Joseph E. (Joseph Emerson) Worcester.

A pronouncing, explanatory, and synonymous dictionary of the English language online

. (page 77 of 127)
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Par'SI-mp-nv, n. Covetousness ; penuriousness.

Pars'ley (pars'le), ?i. A garden plant or herb.

Pars'nip, 71. A garden vegetable or root.

Par'spn (par'sn), n. A priest ; a clergyman.

Par'son-a^e (par'sn-aj), /). A parson's house, &c.

Part, n. Something less than the whole ; a por^
tion ; a division; share; piece: — a member: —
concern : — side. — PI. faculties ; abilities .- — re-

Syii. — A small part or portion ; part of a loaf:
piece of bread ; portion of an estate ; division of
property ; to each his share.

Part, «. a. To divide ; to share ; to separate.

Part, v. n. To be separated , to quit each other.

Part'a(^e, 71. A division ; the act of sharing.

PAR-TAKE',7). 78. & a. [i. PARTOOK, pp. P.4RTAKING,

PARTAKEN.] To take part of ; to participate.

Syn. — Partake of an entertainment ; participati
in favors or blessings ; share the burden or spoil.

Par-ta'ken (par-ta'kn), p. From Partake.

Par-tak'er, II. One who partakes ; a sharer.

Part'er, 71. One who parts or separates.

Par- terre' (par-t4r'), 7(. [Fr.] A flower-garden.

Par'tial (piir'shal), a. Inclined or biassed to one
party ; not impartial : — not total ; not general.

Par-TI-al'ity (par-she-al'e-te), n. State or qual-
ity of being partial ; an undue bias.

Par'tial-l Y, ad. With partiality ; — in part.

Par-ti-bil'i-ty, 7!. Divisibility; separability.

PART'!-BLE,a. That may be parted ; divisible.

P'dr'ti-ceps crim'i-nis, [L ] An accomplice.

Par-ti(;;'!-pa-bl,e, a. That may be participated.

Par-ti^'i-pant, a. Sharing ; having share or part.

Par-ti9'i-pant, 71. A partaker; a sharer.

Par-ti^'i-pate, v. n. & a. To have a share in
common wjth others ; to partake.

PAR-TI9 i-pa'tion, 71. Act of sharing ; division.

PAR-Ti(j'i-PA-TpR, 71. One who participates.

Par-ti-cip'j-al, a. Of the nature of a participle.

Par -ti-cTp'i-al-ly. ad. In manner of a participle.

Par'ti-ci-ple, n. One of the parts of speech.

Par'ti-cle,??. a minute part : — a word unvaried.

Par-tic'U r^AR, a. Not belonging to the whole, but
to one person; not general; individual: — nice;
exact ; minute : — peculiar : — singular ; odd.

Syn. — He is peculiar who follows his own
way ; he is singular whose way is that of himself
only ; he is particular or odd whose way is that of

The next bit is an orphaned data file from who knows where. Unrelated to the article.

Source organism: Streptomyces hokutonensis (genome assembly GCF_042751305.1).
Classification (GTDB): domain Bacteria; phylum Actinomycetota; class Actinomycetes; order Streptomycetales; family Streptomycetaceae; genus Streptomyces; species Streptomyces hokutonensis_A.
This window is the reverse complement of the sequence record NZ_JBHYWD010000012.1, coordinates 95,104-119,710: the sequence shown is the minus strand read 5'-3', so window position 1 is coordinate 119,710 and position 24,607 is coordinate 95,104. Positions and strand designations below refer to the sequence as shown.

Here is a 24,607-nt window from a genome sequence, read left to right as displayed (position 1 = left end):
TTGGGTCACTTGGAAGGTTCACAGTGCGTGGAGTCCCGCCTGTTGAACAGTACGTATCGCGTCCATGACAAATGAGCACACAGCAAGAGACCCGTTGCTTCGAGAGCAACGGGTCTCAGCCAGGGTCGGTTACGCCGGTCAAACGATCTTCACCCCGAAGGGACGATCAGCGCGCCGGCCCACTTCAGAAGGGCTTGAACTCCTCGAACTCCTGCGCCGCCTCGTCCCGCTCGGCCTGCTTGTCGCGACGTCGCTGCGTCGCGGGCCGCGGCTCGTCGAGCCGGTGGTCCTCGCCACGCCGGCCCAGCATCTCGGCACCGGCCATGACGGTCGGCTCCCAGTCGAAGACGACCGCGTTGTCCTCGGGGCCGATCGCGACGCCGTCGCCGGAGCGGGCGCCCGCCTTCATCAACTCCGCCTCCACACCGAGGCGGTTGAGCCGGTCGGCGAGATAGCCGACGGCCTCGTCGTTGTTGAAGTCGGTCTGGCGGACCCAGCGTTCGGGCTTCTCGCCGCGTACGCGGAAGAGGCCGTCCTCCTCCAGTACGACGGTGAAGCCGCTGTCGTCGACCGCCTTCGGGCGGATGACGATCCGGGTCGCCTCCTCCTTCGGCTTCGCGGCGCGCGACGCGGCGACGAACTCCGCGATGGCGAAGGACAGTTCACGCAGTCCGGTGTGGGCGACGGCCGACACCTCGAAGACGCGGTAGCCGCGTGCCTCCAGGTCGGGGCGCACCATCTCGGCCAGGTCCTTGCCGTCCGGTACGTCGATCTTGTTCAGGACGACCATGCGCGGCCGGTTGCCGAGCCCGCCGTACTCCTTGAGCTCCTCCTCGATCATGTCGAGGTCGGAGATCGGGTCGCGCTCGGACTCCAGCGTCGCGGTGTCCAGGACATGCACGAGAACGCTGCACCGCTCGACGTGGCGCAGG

but a small part of mankind.

Par-tic 'u-L A R, ti. A single instance or point.

Par t'ic-u-lar'i-ty, n. Quality of being partic-
ular; exactness; something particular.

Par-tTc'u-lar-ize, 7). a. To mention distinctly.

Par-tic'u LAR-LY, ad. In a particular manner.

Part'in'G, 71. A division ; separation.

Par'ti-san, 7i. An adherent to a party ; a party-
man:-^ the commander of a force which carries
on desultory warfare.

Par'tTte, a. (Bot.) Divided ; separated.

Par-ti"tipn (par-tish'un), 77. Act of dividing ;
separation ; a division ; a part.

PAR-Ti"TlpN, V. a. To divide into distinct parts-

PXr'TI-Tive, a. (Oram.) Distributive.

Par'tI-tive, 71. A partitive word.

Par'ti-T'ive-ly, ad. By distribution.

Part'ly, ad. in some measure ; in part.

Part'ner, 77. An associate in business; a par-
taker; a sharer ; a colleague. — (JVaut.) Apiece
of plank nailed round the scuttle.

PART'NER-SHip, 71. A joint interest: — a union
of two or more in trade or business : — association.

Par-took' (p?r-tuk'), V. From Partake.

PX.R'TR!Dr^E, 77. A well-known bird of game.

Par-tO'ri-ent, a. Bringing forth.

PiiR-Tf;-Ri"TipN (par-tu-rlsh'Mii), 77. Act of bring-
ing forth young or offspring ; childbirth.

Par'ty, n, A number of persons confederated or

<i1en, SIR; MOVE, NOR, SON bOll, BlJR, rOle. — c;;,^, g,su/l; £, «, c, |, Aarrf ; ^ as z ; If. OS g7. : THIS.




united under some leader or leaders in politics, re-
ligion, or other matter of interest, in support of
their opinions ; a faction ; cause ; side : — a select
assc mbly : — a detaclnneiit : — one of two litifiants :
— used also as an adjective ; as, party spirit.
Par'tv-col'qred, a. Having different colors.
Par'tv-JC'RV, "• {Lmo.) A jury, in some trials,

comjxjsed half of foreigners and half of natives.
PXr'TY-Man, n. A man zealous for a party.
Par'ty-Wall, n. A wall separating two houses.
Par've-nu' ,n. [Fr.] One who has recently come

into notice ; an upstart.
Pah (p-i), n. [Fr.] A step ; precedence in rank.
Pas'jEHAL (pas'kal), a. Relating to the passover.
Pa-sha', It. A Turkish governor. See Pacha.
PA-stG'RA-Pliy, 71. An imaginary universal lan-
guage or metiiod of writing.
Pas'QUIN, H. & i;. Pasquinade. See Pasquinade.
Pas-quin-ade', )(. A lampoon ; personal satire.
Pas-quin-aue', v. a. To lampoon ; to vilify.
Pass, v, n. To go ; to proceed : — to vanish : — to

occur : — to be current : — to be enacted.
PASS, V. a. To go beyond : — to spend ; to trans-
fer : — to omit ; — to enact : — to utter : — to thrust.
Pass, ?(. A narrow entrance or passage : — license

to go; a permit . —push: — state; condition.
PSss'A-BLE, a. That may be passed ; tolerable.
Pass'a-bly, ad. Tolerably ; moderately.
Pas-sade' or Pas-sa'do [pjs-sa'do, S. W. P. J. E.
'F. ; p5is-sa'do,'ja. K. Siii.], n. [passade, Fr.] A
push ; a thrust in fencing ; a pass.
PXs'sA^E, n. Act of passing ; journe?/ : — road;
wav : — occurrence ; incident : — part of a book.
PXs'SEN-^ER, Jj. A traveller; a wayfarer.
Pass'er, n. One who passes ; a passenger.
Pas'se-rine, a. Noting a class of birds, which

includes the sparrow.
Pas-si-bil'i-tv, n. Quality of being passible.
PAs'si-BLE, a. That may feel or sutler.
Pas'si-bi.e-ness, n. Passibility. i
Pas' ST. IT, ad. [L.] Everywhere ; in many places.
Pass'in&, p. a. Sur[iassing. — ad. Exceedingly.
PAss'iNU-BiiLl., n. Tlie death-bell for a person.
Pls'sipN (pash'iin), n. Anger : — zeal ; ardor : —
love : — emphatically, the last suffering of Christ.
Pas'sion-ate (pash'un-3t), a. Moved by passion,

irascil)le ; hasty ; choleric ; angry.
PXs'siOiV-ATE-LY, ad. With passion.
Pas'sion-ate-ness, n. Vehemence of mind.
Pas'sion-Flow-er, 11. A plant and flower.